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Sustainable Luxury: Ecological Footprint

ECOLOGICAL FOOTPRINT: ECONOMIC LEVEL The ecological footprint, according to four political groupings which broadly represent different economic levels, illustrates that higher income, more developed countries generally make higher demands on the Earth's ecosystems than poorer, loss developed countries. In 2007, the 31 OECD countries, which include the world's FOOTPRINT V BIODIVERSITY richest economies, accounted for 37 per cent of humanity's ecological footprint. In contrast, the ten ASEAN countries and 53 African Union countries, which include some of the world's poorest and least developed countries, together accounted for only 12 per cent of the global footprint. A country's ecological footprint is a measure of how many renewable resources it uses to feed and support its citizens. These resources can come from around the world-a country's ecological footprint can exceed its own country's capacity if it's using resources that are taken from other countries. And, if we look at the last 40 years, while wealthier countries ecological footprints have risen drastically - implying that they are using more ecological resources than before - their G ZSL biodiversity (as measured by the Living Planet Index) has Increased. At the same time, the blodiversity of poorer countries has plummeted. Are wealthy countries using more resources at the expense of the less- well-off 4 KEY Organisation for Economic Co-operation and Development (OECD) Brazil, Russa, India and China (BRIC) African Union Association of Southeast Asian Nations (ASEAN) Rest of the world ECOLOGICAL FOOTPRINT 1973 1972 1971 1970 MAP KEY OHigh-Income Y low-Income Middle-ncome Not Catrgoried Ecological key footprint for OECD, ASEAN, BRIC and African Union countries in 2007, as a pro- portion of humanity's total ecological footprint (Global Footprint Network, 2010) KEY Carbon NUMBER OF GLOBAL HECTARES PER PERSON In contrast, the relative contribution from the cropland, grazing land and forest footprint components has generally decreased for all regions. The decrease in the cropland footprint is the most marked, falling from 44-62 Grazing Forest Fishing Cropland Built-up land per cent in all groupings in 1961 to 18-35 per cent in 2007. This shift from a biomass to a carbon-dominated ecological footprint reflects the substitu- tion of fossil fuel-based energy for ecological resource consumption. OECD BRIC African Union ASEAN LIVING PLANET INDEX 1970 1971 1973 1974 1975 1978 1979 1980 1982 1.1 1986 2004 2005 1.0 1996 1999 2000 0.9 2003 2006 0.8 HIGH-INCOME COUNTRIES MIDDLE-INCOME COUNTRIES 0.7 0.7 LOW-INCOME COUNTRIES 0.6 0.5 0.4 0.3 COUNTRY CATEGORISATION HIGH-INCOME: ANDORRA, ANTIGUA AND BARBUDA, AUSTRALIA, AUS- TRIA, BAHAMAS, BAHRAIN, BARBADOS, BELGIUM, BERMUDA, BRUNEI DARUSSALAM, CANADA, CAYMAN ISLANDS, CHANNEL ISLANDS, CY- PRUS, DENMARK, EQUATORIAL GUINEA, FINLAND, FRENCH POLYNESIA, GERMANY, GREECE, GUAM, HUNGARY, ICELAND, IRELAND, ISLE OF MAN, ISRAEL, ITALY, JAPAN, REPUBLIC OF KOREA, KUWAIT, LIECHTENSTEIN, LUXEMBOURG, MALTA, MONACO, NETHERLANDS, NETHERLANDS AN- MIDDLE-INCOME: ALBANIA, ALGERIA, AMERICAN SAMOA, ANGOLA, AR- GENTINA, BELIZE, BHUTAN, BOLIVIA, BRAZIL, BULGARIA, CAMEROON, CAPE VERDE, CHILE, CHINA, COLOMBIA, CONGO, COSTA RICA, CUBA, DJIBOUTI, DOMINCIA, DOMINICAN REPUBLIC, ECUADOR, EL SALVADOR, RIJO, GABON, GRENADA, GUATEMALA, GUYANA, HONDURAS, INDIA, INDONESIA, ISLAMIC REPUBLIC OF IRAN, IRAQ, JAMAICA, JORDAN, LOW-INCOME: AFGHANISTAN, BENIN, BURKINA FASO, BURUNDI, CÔTE D'IVOIRE, CAMBODIA, CENTRAL AFRICAN REPUBLIC, CHAD, COMOROS, The relative size and composition of the total ecological footprint in OECD BRIC, ASEAN and African Union countries in 1961 and 2007. The total area of each ple chart shows the relative magnitude of the footprint for each political region (Global Footprint Network, 2010). TILLES, NEW CALEDONIA, NEW ZEALAND, NORWAY, OMAN, PORTUGAL, PUERTO RICO, QATAR, SAN MARINO, SAUDI ARABIA, SINGAPORE, SPAIN, SWEDEN, SWITZERLAND, TRINIDAD AND TOBAGO, UNITED KING- DOM, UNITED STATES OF AMERICA, US VIRGIN ISLANDS. DEMOCRATIC REPUBLIC OF CONGO, GAMBIA, GHANA, GUINEA, GUINEA- BISSAU, HAITI, KENYA, DEMOCRATIC PEOPLE'S REPUBLIC OF KOREA, LIBERIA, MADAGASCAR, MALI, MAURITANIA, MOZAMBIQUE, MYANMAR, NEPAL, NIGER, NIGERIA, PAKISTAN, PAPUA NEW GUINEA, RWANDA, SENEGAL, SIERRA LEONE, SOLOMON ISLANDS, SOMALIA, TOGO, KIRIBATI, LEBANON, LIBYAN ARAB JAMAHIRIYA, MALAYSIA, MALDIVES, MAURITIUS, MAYOTTE, MEXICO, MONGOLIA, MOROCCO, NAMIBIA, NICA- RAGUA, PANAMA, PARAGUAY, PERU, PHILIPPINES, POLAND, ROMANIA, SAINT LUCIA, SAINT VINCENT AND GRENADINES, SAMOA, SEYCHELLES, SOUTH AFRICA, SRI LANKA, SUDAN, SURINAME, SYRIAN ARAB REPUB- LIC, THAILAND, TIMOR-LESTE, TONGA, TUNISIA, TURKEY, URUGUAY, VANUATU, BOLIVARIAN REPUBLIC OF VENEZUELA. UGANDA, VIETNAM, YEMEN, ZIMBABWE. Source: WWF Living Planet Report, 2010 ПI CIERINCONE COUNTRIES LENCONE COUNTRIE 1972 1976 1977 1981 1002 1953 1984 1985 1987 1988 1990 1991 1952 1993 1994 1995 1997 1998 2001 2002 2007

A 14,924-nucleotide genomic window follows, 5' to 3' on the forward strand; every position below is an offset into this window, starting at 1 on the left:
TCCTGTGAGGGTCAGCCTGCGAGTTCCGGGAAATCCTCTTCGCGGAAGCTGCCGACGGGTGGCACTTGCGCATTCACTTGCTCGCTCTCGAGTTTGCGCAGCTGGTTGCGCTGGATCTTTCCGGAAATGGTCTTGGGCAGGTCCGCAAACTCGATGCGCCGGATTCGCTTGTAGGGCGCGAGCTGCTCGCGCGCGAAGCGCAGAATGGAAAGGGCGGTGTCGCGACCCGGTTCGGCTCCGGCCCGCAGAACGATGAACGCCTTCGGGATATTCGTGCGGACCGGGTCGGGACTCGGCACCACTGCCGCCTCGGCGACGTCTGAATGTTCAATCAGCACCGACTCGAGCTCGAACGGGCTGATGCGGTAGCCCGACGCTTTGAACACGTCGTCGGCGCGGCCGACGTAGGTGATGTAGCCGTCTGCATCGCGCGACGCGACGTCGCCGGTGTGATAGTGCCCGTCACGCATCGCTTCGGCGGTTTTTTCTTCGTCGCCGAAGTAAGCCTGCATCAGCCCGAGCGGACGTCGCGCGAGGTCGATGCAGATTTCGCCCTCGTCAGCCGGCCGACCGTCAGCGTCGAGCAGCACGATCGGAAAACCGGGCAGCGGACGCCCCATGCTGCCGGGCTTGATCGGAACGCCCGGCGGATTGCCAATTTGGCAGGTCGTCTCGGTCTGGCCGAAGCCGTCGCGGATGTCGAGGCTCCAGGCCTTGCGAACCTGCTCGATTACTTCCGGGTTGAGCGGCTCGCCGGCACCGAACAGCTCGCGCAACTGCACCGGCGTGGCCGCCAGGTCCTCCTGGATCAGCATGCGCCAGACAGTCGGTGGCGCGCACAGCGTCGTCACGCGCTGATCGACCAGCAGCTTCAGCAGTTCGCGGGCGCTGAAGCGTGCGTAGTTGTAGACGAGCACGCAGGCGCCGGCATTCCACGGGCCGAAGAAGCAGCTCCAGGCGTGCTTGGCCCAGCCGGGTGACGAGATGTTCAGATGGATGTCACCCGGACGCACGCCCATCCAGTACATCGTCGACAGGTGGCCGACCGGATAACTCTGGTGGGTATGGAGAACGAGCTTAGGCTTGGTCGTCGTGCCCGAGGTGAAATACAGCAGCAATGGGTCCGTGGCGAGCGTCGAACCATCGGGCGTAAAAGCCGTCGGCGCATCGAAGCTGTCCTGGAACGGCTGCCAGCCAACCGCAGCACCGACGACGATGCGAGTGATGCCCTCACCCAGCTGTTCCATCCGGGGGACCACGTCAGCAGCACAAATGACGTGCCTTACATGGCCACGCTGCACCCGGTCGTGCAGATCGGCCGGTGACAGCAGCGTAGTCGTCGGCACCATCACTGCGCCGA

Sustainable Luxury: Ecological Footprint

shared by TheDesignSurgery on Jan 31
Dashboard graphic looking at the relationship between the income of a country and it's ecological footprint. Data visualisation published by Raconteur, supplement of The Times Newspaper (UK).


Raconteur Media




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